FILE PHOTO: Swiss National Bank (SNB) Vice-Chairman Fritz Zurbruegg attends a news conference in Bern, Switzerland June 18, 2020. REUTERS/Arnd Wiegmann
August 31, 2021
ZURICH (Reuters) – Global interest rates are likely to stay low, fuelling an already red-hot Swiss property market that poses risks to financial stability, Swiss National Bank (SNB) Vice Chairman Fritz Zurbruegg said on Tuesday.
“It is to be expected that the global low interest rate environment will remain unchanged for some time to come,” he said in prepared remarks on mortgage and property markets at the University of Lucerne.
An ageing population and a decline in productivity growth are among the structural factors behind the trend, while central banks in advanced economies are pursuing expansionary policy.
“Such policy continues to be necessary in order to counteract the impact of the coronavirus crisis. It is therefore to be expected that interest rates will remain low for some time yet, which means that incentives for increased risk-taking will remain in place,” he added.
The SNB itself has run an ultra-loose policy for years to rein in the safe-haven Swiss franc, which has made investment in Swiss property attractive. Strong growth in mortgage and real estate markets means risks to financial stability have increased, Zurbruegg said.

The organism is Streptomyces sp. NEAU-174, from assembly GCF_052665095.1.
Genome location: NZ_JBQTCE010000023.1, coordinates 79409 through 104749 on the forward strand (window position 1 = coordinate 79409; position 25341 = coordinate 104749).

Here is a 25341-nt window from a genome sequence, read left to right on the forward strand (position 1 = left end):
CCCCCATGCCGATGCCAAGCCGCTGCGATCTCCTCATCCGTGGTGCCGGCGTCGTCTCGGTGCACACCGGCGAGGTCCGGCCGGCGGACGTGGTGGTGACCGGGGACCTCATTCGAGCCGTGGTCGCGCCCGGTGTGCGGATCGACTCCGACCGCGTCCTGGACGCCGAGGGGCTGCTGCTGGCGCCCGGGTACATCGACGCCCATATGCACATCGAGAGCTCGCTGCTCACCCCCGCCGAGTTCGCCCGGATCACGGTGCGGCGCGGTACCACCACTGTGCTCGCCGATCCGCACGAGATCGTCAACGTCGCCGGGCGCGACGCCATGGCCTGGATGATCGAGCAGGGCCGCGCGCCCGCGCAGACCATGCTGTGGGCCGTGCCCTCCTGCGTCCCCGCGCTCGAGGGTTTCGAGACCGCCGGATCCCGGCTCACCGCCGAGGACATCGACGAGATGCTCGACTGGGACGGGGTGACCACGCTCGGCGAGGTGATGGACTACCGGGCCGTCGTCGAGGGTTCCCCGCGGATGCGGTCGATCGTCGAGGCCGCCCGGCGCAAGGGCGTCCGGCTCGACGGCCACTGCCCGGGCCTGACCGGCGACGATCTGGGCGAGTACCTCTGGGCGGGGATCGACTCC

“We consider the vulnerabilities on the mortgage and real
estate markets to be at a high level at present,” Zurbruegg said, citing in particular the residential property segment and an unusually high 150% ratio of mortgage debt to GDP.
Bank lending accounts for 95% of Swiss mortgage loans, prompting the SNB to keep a close eye on the financial sector.
Between 20% and 30% of newly granted mortgage loans for residential investment property would be deemed unaffordable if the mortgage interest were to rise to 3%, going up to around 40% should the interest rate climb to 4%, he noted.
“We are currently seeing clear signs of unsustainable mortgage lending on the one hand and heightened risks of a price correction on the other,” he said.
The banking system could face considerable losses should
interest rates rise abruptly, he said, although capital buffers meant most banks would be capable of absorbing credit losses.
Data released since the SNB’s financial stability report in June show price momentum continues “unabated”, he said, adding the SNB regularly reassesses the need to reactivate countercyclical capital buffer rules it suspended during the pandemic.
(Reporting by Michael Shields, editing by Silke Koltrowitz)